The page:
Each student was required to create any data structures he needs. No C# Collections were allowed to be used. I implemented the following templated and iterable data structures:
- A Circular Queue.
- A Sequential Symbol Table.
- A Hashed Symbol Table.
- A Doubly Linked List.
- A Fast-Delete Doubly Linked List.
It was definitely a very rewarding class that helped me understand a lot about software design and architecture.
One of the best and most challenging classes I’ve ever taken during my pursuit of my master’s degree at DePaul University was Game Engine Programming I. I just finished it successfully and I’m about to start its sequel class. The goal was to build a basic game engine in C++, which will then be developed much further in the sequel class and any independent studies the student would like to do. Each student was required to work individually on his own to finish and submit his final project. It was a lot of work and I definitely learned a lot from it. Each student was required to submit his working source code along with a recorded video of him demoing his game engine. The following is the video that I submitted:
Building my game engine, I accomplished the following:
- Building all the data structures that the engine uses:
- Parent-Child-Sibling (PCS) Tree: for maintaining the engine’s scene graph.
- Passed 73 out of 73 unit tests provided by the professor.
- Sequential and Hashed Symbol Tables.
- Iterable singly and doubly linked lists.
- Building a memory system that manages dynamic memory allocations and encapsulates and abstracts Win32 memory management functions. The memory system can handle multiple heaps and each heap can either be of fixed-sized blocks or variable-sized blocks. It can also handle any alignment requirement of blocks.
- Passed 40 out 40 unit tests provided by the professor.
- Building a file system on top of Win32 functions to handle the needed file IO operations of the engine.
- passed 20 out of 20 unit tests provided by the professor.
- Building a math system for the engine that does all the matrix and vector operations associated with the game and graphics engines.
- passed 102 out of 102 unit tests provided by the professor.
- Building an efficient graphics engine using OpenGL. The graphics engine was the biggest part of the project and it included many areas:
- Cameras and Camera Management:
- Building a camera object that can move, rotate, and zoom in/out.
- The camera draws its frustum as a visual clue.
- The camera calculates its view and projection matrices, and can determine whether an object should be drawn or not (object culling against the camera frustum).
- Building a camera manager that manages multiple cameras, and can perform operations on the active one.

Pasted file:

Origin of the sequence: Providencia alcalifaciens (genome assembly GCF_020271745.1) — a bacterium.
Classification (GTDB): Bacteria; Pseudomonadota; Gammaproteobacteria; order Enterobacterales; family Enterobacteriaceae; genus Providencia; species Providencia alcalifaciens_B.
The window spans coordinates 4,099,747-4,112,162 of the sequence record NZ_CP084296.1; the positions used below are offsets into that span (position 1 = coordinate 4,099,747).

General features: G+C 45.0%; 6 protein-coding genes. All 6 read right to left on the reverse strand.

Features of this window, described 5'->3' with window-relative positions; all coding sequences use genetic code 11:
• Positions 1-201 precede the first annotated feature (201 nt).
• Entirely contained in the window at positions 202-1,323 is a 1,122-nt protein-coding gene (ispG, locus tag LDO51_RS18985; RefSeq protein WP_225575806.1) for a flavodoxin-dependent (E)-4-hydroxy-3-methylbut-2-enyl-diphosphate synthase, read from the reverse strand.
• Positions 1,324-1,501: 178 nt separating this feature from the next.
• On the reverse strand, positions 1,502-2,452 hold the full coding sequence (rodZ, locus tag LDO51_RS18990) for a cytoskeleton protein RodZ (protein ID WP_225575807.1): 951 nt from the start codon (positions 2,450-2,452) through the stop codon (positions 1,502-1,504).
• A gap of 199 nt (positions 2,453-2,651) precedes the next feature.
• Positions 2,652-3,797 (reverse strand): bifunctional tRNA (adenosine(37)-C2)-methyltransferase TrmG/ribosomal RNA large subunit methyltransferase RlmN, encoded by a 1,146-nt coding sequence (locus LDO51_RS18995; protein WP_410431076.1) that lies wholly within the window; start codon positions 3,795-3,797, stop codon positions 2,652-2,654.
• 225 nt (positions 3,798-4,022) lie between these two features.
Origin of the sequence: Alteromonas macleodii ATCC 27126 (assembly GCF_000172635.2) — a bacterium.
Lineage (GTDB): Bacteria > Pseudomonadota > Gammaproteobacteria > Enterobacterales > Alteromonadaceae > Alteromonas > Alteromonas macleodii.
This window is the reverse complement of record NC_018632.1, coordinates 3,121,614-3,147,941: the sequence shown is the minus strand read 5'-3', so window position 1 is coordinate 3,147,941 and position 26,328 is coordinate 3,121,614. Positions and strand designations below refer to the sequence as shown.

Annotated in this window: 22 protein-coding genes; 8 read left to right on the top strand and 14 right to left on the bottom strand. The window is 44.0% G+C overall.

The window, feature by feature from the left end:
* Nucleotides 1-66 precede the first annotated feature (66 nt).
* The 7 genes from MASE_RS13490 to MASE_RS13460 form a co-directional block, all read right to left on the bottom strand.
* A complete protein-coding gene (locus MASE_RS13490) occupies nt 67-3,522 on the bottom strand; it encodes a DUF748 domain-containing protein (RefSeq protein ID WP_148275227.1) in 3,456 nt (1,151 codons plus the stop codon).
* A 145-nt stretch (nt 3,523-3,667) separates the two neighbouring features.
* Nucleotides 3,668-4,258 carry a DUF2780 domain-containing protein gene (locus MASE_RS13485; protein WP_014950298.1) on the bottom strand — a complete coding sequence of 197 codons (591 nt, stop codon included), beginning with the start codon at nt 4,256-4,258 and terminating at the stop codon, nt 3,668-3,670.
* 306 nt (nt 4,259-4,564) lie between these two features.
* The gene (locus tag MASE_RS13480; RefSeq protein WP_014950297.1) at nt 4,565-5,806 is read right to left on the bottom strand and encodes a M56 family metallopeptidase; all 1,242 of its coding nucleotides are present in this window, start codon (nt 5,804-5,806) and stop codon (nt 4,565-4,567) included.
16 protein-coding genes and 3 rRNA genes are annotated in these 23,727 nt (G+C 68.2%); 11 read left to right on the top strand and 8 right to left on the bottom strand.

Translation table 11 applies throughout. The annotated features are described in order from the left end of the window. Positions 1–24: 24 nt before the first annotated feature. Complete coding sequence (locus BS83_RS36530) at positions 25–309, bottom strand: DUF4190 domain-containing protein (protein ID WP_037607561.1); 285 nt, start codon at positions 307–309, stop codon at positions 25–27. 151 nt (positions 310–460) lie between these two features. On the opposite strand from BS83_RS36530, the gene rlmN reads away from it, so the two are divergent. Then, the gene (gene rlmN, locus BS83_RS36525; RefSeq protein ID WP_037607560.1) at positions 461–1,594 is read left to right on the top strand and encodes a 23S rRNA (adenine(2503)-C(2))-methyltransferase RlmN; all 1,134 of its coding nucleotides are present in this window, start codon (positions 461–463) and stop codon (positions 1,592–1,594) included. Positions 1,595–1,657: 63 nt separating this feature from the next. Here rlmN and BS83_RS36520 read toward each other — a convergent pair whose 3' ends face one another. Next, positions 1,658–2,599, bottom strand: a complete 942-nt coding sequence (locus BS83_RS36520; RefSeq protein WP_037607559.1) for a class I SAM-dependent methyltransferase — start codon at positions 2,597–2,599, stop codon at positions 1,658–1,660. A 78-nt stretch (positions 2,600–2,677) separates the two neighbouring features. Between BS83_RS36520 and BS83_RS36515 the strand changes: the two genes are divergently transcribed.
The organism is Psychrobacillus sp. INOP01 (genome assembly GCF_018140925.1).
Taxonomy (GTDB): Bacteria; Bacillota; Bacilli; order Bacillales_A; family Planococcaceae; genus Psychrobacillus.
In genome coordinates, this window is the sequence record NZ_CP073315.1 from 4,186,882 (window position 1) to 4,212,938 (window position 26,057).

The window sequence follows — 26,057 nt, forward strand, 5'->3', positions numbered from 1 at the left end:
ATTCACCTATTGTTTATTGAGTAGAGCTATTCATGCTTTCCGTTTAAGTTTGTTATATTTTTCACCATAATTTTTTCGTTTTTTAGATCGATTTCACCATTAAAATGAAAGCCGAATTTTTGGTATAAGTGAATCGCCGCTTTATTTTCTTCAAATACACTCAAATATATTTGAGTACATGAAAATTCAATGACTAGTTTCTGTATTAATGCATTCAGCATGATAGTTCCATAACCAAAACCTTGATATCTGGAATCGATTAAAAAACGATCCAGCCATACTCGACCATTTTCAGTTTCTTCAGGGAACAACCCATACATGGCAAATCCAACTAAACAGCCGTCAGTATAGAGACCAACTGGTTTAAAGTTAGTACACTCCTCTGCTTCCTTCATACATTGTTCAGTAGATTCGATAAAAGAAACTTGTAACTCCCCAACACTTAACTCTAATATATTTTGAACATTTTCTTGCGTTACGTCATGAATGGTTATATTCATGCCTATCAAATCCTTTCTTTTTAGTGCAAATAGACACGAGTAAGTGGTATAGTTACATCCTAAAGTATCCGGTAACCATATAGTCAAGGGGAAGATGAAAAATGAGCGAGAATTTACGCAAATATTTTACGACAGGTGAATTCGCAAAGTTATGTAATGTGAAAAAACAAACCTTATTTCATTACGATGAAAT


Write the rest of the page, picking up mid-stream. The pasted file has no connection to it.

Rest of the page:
- Textures and texture management:
- Building a texture manager that loads and unloads textures in a flyweight manner. The same texture never gets loaded twice.
- Hashing of textures is done by MD5 hashing of the texture image data rather than its file name.
- Textures use reference counting, they’re only unloaded if they’re not referenced by any graphics object.
- Texture manager tracks the number of textures loaded into GPU and their total byte size.
- Each texture object has its own min and mag filters, and wrapping modes.
- Graphics objects and graphics objects manager:
- Each graphics object is loaded from a single file that includes all its data:
- Vertex data (positions, normals, and UVs).
- Texture data (the texture images themselves, their min and man filters and wrapping modes). An object can have multiple textures.
- Information about its culling sphere.
- Objects are stored on the GPU memory using Vertex Array Objects (VAOs) and Vertext Buffer Objects (VBOs).
- Objects can have different locations and lights.
- Can be unloaded, which will unload its vertex data stored in its VAO, and unloads its textures (if they’re not referenced by another object).
- Each object has its own transformation. It can deal with transformation hierarchies when placed as a child of another object.
- Each object using a bounding sphere to be used in the culling against the active camera frustum. The culling sphere can be drawn in debug mode for testing.
- Graphics object manager:
- Tracks the number of objects on the scene graph.
- Performs the culling against frustum upon drawing using the active camera.
- Has factory methods to create objects.
- Tracks the number of objects drawn.
- Can delete an object along with its children if any.
- Can unload all the objects.
- Ability to have different shading modes:
- Lighting the objects without textures.
- Lighting the objects with textures.
- Flat shading the objects with a constant color.
- Draw objects in wire-frame mode.
- General Project Achievements:
- Fully object oriented and data driven.
- Uses many design patterns.
- Singleton: for all the management systems like the camera manager, the texture manager … etc.
- Strategy: for swapping the active shader.
- Flyweight: Texture manager loading of textures.
- Factory Methods: in the graphics object manager.
- Iterator: for the iterable data structures.
I’m looking forward to Game Engine Programming II so that I can continue and improve this game engine.
Note: The models that I didn’t create belongs to:
This is our 4th Blender tutorial, which teaches you a bit about an area of Blender that is not so commonly used – NURBS Modelling.
We will try to model a screw driver using this technique, which, as we will see, very quick, easy, and generates highly detailed models.
The end result will look like this:
The Video Tutorial
I hope you benefitted from the tutorial. Please leave any comment or suggestion that you have. I’ll be very happy to offer any help you need.